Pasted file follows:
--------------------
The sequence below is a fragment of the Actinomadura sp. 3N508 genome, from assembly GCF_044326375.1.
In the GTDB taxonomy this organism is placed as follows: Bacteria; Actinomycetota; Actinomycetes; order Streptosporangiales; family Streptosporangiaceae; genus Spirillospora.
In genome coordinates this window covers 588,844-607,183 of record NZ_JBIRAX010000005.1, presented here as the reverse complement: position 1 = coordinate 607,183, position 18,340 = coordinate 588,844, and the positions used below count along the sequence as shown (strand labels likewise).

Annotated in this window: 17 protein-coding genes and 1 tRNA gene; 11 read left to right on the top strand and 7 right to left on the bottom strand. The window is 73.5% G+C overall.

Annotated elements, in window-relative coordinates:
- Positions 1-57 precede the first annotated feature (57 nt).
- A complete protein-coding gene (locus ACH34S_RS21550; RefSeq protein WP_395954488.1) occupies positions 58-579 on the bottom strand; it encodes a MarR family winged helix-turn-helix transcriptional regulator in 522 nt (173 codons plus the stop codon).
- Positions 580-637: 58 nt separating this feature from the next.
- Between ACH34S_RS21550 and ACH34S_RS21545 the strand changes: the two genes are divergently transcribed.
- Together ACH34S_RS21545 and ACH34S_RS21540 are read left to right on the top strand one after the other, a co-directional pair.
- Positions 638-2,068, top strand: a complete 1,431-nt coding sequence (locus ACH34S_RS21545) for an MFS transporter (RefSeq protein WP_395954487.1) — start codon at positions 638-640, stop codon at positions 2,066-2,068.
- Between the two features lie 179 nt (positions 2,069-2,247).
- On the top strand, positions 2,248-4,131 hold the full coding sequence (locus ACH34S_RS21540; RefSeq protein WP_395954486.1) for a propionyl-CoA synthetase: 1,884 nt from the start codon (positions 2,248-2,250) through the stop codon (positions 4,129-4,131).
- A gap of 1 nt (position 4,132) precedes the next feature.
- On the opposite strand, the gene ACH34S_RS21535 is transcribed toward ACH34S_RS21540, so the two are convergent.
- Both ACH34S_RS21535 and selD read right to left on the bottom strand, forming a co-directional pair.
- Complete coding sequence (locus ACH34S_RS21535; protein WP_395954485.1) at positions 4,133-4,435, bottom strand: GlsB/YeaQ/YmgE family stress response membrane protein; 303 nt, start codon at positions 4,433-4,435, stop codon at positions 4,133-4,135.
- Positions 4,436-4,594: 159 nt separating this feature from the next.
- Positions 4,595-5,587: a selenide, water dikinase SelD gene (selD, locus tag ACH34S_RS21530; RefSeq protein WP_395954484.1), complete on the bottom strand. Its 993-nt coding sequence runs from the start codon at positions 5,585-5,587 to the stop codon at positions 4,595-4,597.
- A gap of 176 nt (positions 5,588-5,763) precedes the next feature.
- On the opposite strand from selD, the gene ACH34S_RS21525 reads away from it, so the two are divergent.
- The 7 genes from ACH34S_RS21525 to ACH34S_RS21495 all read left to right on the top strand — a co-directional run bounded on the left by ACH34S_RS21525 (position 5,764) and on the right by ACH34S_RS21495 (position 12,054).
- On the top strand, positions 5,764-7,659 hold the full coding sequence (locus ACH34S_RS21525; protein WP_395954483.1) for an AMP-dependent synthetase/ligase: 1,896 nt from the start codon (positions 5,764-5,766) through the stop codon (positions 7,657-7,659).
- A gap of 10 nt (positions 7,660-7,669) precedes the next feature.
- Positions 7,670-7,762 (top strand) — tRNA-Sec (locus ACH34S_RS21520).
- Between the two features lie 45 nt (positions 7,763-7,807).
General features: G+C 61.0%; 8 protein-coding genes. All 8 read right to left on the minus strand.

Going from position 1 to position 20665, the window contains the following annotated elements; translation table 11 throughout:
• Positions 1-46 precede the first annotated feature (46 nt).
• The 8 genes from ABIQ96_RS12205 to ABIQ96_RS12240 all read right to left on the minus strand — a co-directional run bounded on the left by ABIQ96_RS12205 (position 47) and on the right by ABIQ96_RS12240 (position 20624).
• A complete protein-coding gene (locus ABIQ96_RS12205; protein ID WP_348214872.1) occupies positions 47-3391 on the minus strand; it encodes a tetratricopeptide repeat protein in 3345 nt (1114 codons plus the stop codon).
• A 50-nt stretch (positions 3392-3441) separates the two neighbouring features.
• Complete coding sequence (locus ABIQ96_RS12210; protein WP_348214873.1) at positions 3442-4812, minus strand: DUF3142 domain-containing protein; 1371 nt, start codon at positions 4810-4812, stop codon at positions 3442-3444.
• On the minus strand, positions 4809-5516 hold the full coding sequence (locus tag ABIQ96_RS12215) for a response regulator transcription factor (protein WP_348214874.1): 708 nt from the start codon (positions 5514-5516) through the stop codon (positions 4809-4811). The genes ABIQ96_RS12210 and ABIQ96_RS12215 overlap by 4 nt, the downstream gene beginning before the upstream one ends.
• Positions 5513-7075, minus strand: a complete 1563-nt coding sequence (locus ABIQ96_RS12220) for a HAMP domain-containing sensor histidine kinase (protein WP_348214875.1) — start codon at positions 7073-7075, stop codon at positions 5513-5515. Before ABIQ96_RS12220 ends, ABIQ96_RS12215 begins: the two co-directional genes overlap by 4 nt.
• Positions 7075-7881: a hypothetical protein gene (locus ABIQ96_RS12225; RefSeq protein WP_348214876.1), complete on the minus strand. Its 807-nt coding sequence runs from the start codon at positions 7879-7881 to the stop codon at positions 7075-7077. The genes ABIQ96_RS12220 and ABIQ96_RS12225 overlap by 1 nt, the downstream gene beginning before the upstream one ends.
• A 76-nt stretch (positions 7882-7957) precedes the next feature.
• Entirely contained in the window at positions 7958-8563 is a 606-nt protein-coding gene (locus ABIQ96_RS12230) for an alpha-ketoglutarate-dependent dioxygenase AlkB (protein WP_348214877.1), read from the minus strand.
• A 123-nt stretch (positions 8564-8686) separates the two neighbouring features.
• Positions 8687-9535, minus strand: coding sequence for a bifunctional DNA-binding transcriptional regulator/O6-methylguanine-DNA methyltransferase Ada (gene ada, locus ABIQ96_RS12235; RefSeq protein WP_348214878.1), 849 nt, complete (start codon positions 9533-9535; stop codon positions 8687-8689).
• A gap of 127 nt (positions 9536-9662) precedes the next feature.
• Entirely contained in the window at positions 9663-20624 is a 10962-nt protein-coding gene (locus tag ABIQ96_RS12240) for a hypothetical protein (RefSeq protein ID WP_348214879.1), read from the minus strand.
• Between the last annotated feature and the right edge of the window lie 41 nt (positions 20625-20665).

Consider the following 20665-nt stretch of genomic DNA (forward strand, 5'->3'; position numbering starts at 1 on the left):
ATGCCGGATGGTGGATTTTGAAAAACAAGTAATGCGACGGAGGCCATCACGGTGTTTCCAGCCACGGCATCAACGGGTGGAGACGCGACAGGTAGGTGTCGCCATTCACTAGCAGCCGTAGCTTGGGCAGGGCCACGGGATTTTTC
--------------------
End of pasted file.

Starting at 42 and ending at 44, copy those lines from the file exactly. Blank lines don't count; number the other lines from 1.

• Entirely contained in the window at positions 9663-20624 is a 10962-nt protein-coding gene (locus tag ABIQ96_RS12240) for a hypothetical protein (RefSeq protein ID WP_348214879.1), read from the minus strand.
• Between the last annotated feature and the right edge of the window lie 41 nt (positions 20625-20665).

Consider the following 20665-nt stretch of genomic DNA (forward strand, 5'->3'; position numbering starts at 1 on the left):